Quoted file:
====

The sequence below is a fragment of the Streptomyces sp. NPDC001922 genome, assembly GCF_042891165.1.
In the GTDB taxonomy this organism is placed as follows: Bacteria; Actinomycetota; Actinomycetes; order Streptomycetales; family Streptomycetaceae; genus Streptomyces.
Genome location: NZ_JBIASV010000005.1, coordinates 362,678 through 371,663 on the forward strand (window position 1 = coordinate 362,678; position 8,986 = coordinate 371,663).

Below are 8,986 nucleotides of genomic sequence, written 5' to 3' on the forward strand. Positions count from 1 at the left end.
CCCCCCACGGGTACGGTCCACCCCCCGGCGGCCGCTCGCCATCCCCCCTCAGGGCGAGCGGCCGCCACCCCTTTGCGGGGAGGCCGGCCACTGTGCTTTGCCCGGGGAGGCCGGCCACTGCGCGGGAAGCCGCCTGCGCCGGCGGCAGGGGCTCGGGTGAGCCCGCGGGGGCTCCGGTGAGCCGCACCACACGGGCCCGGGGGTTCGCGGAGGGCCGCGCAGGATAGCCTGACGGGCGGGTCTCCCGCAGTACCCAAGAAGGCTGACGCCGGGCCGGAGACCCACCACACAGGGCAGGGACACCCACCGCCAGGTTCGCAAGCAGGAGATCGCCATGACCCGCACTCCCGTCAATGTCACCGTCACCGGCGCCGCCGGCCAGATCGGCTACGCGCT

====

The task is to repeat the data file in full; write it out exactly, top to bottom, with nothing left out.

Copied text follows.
The sequence below is a fragment of the Streptomyces sp. NPDC001922 genome, assembly GCF_042891165.1.
In the GTDB taxonomy this organism is placed as follows: Bacteria; Actinomycetota; Actinomycetes; order Streptomycetales; family Streptomycetaceae; genus Streptomyces.
Genome location: NZ_JBIASV010000005.1, coordinates 362,678 through 371,663 on the forward strand (window position 1 = coordinate 362,678; position 8,986 = coordinate 371,663).

Below are 8,986 nucleotides of genomic sequence, written 5' to 3' on the forward strand. Positions count from 1 at the left end.
CCCCCCACGGGTACGGTCCACCCCCCGGCGGCCGCTCGCCATCCCCCCTCAGGGCGAGCGGCCGCCACCCCTTTGCGGGGAGGCCGGCCACTGTGCTTTGCCCGGGGAGGCCGGCCACTGCGCGGGAAGCCGCCTGCGCCGGCGGCAGGGGCTCGGGTGAGCCCGCGGGGGCTCCGGTGAGCCGCACCACACGGGCCCGGGGGTTCGCGGAGGGCCGCGCAGGATAGCCTGACGGGCGGGTCTCCCGCAGTACCCAAGAAGGCTGACGCCGGGCCGGAGACCCACCACACAGGGCAGGGACACCCACCGCCAGGTTCGCAAGCAGGAGATCGCCATGACCCGCACTCCCGTCAATGTCACCGTCACCGGCGCCGCCGGCCAGATCGGCTACGCGCT